ISO-NE's Forward Capacity Market (FCM) allows customers to bid their load reduction capabilities – whether constant (such as an indoor lighting retrofit project), seasonal (such as a new energy-efficient chiller plant), or dispatchable (such as a back-up generator or demand management actions) – into a forward capacity auction that permits demand-side resources to compete with supply-side ones. Bids that are accepted are paid the auction clearing price. These auctions take place annually for commitment periods three years in the future (though the qualification process begins roughly a year in advance). Interested facilities should contact a market participant regarding the auction schedule; in addition, market participants may have unfilled capacity commitments ahead of the next auction.
Market participation includes both active (conventional demand response, including real-time emergency generation) and passive (energy efficiency and distributed generation, including renewables) options. Active DR opportunities include:
Real-Time Demand Response, which provides an opportunity for customers to receive payments for responding to system emergencies. Participants are paid a capacity payment (through the FCM) and for actual load reductions based on the real-time locational marginal price. Customers must respond within 30 minutes and must be able to receive dispatch instructions through a market participant or their agent ("demand-designated entity"). Participating customers must also have interval metering installed at their facility.
Price-Responsive Demand, a real-time demand response option that allows participants to offer reductions into the day-ahead energy market. These customers are paid for cleared reductions in the market and are expected to interrupt in real time (according to their offers).
Real-Time Emergency Generation, which is for generators whose federal, state, and local permitting limits operation to actual or imminent loss of external power. Calls to participate are restricted to times when ISO-NE has instituted manual 5% voltage reductions. Real-Time Emergency Generation resources must be capable of curtailing end-use electric consumption from the New England grid within 30 minutes of receiving a dispatch instruction, and maintaining that curtailment until notified. For an emergency generator that does not operate in parallel with the grid, the participating customer must have an interval meter installed on the generator (or entire facility). Otherwise, interval metering of both are required.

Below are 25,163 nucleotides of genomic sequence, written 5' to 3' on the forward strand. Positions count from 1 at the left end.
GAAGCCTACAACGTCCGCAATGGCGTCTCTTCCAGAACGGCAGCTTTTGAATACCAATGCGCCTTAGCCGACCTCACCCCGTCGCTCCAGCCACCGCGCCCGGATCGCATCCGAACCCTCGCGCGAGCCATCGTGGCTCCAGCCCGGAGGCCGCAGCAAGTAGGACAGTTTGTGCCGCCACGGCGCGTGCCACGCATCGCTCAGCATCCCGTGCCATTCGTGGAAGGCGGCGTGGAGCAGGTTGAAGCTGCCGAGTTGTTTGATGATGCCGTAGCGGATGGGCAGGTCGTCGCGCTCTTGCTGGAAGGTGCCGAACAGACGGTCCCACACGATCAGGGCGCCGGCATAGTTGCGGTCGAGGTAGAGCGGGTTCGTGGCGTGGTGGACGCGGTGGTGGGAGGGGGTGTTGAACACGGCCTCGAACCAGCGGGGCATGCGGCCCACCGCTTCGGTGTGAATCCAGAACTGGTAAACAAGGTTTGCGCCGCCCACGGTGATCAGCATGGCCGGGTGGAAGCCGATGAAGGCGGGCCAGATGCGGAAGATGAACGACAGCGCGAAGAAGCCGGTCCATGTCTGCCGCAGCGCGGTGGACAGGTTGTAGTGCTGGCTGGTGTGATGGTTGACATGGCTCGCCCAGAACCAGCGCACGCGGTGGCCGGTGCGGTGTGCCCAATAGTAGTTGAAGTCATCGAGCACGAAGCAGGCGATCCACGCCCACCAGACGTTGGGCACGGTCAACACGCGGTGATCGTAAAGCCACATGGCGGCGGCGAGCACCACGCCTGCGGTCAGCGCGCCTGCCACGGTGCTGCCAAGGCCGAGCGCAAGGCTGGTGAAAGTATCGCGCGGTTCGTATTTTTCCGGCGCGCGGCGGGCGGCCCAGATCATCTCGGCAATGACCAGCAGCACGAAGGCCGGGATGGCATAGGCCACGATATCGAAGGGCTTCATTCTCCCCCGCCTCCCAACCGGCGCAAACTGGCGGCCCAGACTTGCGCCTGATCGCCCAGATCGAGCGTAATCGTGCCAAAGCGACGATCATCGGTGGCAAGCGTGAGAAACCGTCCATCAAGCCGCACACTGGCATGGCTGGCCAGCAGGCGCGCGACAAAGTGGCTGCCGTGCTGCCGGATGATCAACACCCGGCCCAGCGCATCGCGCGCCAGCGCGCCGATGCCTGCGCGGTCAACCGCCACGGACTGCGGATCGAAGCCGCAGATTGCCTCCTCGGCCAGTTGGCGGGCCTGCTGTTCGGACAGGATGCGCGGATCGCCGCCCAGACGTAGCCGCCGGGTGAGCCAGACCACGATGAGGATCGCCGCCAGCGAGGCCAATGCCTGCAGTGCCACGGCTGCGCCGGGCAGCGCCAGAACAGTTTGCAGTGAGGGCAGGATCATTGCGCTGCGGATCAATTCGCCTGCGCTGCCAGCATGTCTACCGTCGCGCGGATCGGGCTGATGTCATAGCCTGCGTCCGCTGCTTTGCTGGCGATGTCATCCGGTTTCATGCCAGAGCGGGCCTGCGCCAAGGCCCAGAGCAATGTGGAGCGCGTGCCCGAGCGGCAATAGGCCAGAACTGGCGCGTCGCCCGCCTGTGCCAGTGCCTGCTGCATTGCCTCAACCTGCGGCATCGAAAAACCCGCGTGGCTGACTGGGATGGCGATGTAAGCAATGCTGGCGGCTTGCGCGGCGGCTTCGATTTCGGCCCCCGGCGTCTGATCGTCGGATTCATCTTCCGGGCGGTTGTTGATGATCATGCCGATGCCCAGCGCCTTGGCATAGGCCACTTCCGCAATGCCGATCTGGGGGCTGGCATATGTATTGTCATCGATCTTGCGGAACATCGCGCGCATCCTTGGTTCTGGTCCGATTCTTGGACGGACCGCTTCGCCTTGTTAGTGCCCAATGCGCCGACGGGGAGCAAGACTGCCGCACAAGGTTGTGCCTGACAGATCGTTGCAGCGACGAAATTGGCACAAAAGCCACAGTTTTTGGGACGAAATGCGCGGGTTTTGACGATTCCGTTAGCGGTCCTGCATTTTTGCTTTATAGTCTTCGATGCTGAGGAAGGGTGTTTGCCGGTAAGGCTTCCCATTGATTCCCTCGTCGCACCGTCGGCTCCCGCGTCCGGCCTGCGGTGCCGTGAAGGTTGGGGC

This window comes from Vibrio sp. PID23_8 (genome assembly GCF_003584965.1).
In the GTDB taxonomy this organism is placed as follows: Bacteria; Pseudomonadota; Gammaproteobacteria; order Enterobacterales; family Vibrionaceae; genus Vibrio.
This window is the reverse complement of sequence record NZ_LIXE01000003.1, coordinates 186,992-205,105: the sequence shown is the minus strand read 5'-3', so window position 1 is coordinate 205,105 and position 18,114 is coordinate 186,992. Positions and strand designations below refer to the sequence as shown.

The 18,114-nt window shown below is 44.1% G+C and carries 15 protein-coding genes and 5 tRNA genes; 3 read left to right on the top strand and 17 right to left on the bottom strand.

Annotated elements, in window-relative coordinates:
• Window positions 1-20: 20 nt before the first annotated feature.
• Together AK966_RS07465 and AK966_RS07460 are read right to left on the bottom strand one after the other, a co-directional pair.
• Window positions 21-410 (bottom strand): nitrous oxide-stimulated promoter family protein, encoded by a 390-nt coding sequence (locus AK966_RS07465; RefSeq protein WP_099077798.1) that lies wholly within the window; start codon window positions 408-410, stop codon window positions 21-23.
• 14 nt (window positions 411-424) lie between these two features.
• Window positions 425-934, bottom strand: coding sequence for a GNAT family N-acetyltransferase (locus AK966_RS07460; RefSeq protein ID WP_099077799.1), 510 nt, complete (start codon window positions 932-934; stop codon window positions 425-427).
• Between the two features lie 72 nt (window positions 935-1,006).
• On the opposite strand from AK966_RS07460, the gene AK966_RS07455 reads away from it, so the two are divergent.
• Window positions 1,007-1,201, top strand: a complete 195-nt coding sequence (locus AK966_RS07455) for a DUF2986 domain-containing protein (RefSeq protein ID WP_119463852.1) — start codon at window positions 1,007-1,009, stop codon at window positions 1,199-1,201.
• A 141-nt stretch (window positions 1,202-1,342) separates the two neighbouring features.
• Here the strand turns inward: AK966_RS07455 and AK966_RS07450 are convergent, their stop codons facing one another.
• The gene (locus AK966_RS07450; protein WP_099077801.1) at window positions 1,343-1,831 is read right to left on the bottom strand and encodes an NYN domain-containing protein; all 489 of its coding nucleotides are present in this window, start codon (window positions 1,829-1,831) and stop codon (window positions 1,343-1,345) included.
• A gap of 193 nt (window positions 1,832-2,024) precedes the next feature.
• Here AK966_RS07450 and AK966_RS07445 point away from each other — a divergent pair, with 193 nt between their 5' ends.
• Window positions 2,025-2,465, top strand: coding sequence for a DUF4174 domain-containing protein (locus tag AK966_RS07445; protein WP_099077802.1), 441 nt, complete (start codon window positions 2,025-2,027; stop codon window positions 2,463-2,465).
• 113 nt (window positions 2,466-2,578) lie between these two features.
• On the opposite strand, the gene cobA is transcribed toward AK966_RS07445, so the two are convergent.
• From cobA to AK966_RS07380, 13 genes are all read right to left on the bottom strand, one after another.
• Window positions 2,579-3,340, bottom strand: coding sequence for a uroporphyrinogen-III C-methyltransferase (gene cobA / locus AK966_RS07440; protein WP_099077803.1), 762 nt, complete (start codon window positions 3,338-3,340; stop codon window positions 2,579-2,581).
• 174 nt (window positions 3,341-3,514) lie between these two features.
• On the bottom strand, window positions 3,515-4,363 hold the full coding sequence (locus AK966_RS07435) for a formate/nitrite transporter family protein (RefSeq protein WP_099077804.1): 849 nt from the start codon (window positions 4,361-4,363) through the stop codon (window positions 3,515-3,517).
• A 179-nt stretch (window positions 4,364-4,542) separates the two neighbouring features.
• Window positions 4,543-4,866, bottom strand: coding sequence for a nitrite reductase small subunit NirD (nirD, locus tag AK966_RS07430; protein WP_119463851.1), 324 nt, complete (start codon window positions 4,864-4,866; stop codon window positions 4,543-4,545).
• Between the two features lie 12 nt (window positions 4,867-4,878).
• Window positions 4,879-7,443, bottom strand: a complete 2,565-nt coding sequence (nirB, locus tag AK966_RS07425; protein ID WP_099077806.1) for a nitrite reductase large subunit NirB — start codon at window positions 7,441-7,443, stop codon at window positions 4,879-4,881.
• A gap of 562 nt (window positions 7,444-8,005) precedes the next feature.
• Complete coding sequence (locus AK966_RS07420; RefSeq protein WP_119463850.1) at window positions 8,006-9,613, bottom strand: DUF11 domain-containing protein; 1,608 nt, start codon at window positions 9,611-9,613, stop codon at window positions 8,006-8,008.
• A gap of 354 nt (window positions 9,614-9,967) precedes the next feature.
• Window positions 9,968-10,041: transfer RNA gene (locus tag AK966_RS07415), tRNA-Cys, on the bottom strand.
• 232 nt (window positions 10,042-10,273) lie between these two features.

What distributed energy resource options are available to me?
The Database of State Incentives for Renewables and Efficiency (DSIRE) provides information on programs in Rhode Island that offer incentives for renewable distributed generation. The following programs may be of interest to federal customers:
Rhode Island's Renewable Energy Fund provides low-interest loans and re-payable grants to support financially self-sustaining renewable projects.
In 2011, the Rhode Island legislature enacted a requirement for the state's electricity distributors to buy the 15-yr. output of at least 40 MW of renewable generation by 2014 using a standard feed-in tariff. There are different terms for different sources, but no individual systems can exceed 5 MW.
Are there energy efficiency programs sponsored by the state government?
The Rhode Island Office of Energy Resources works in cooperation with National Grid to provide cash incentives through both the Large and Small Business Programs (see above for details).
What additional opportunities are available to me?
Federal customers whose utilities have area-wide supply contracts through GSA (e.g. National Grid), may be able to take advantage of 3rd-party financed energy efficiency projects called utility energy services contracts (UESCs). Information is available on GSA's Energy Center of Expertise Library Page. Federal facilities should contact their account executive to determine the level of each utility's participation.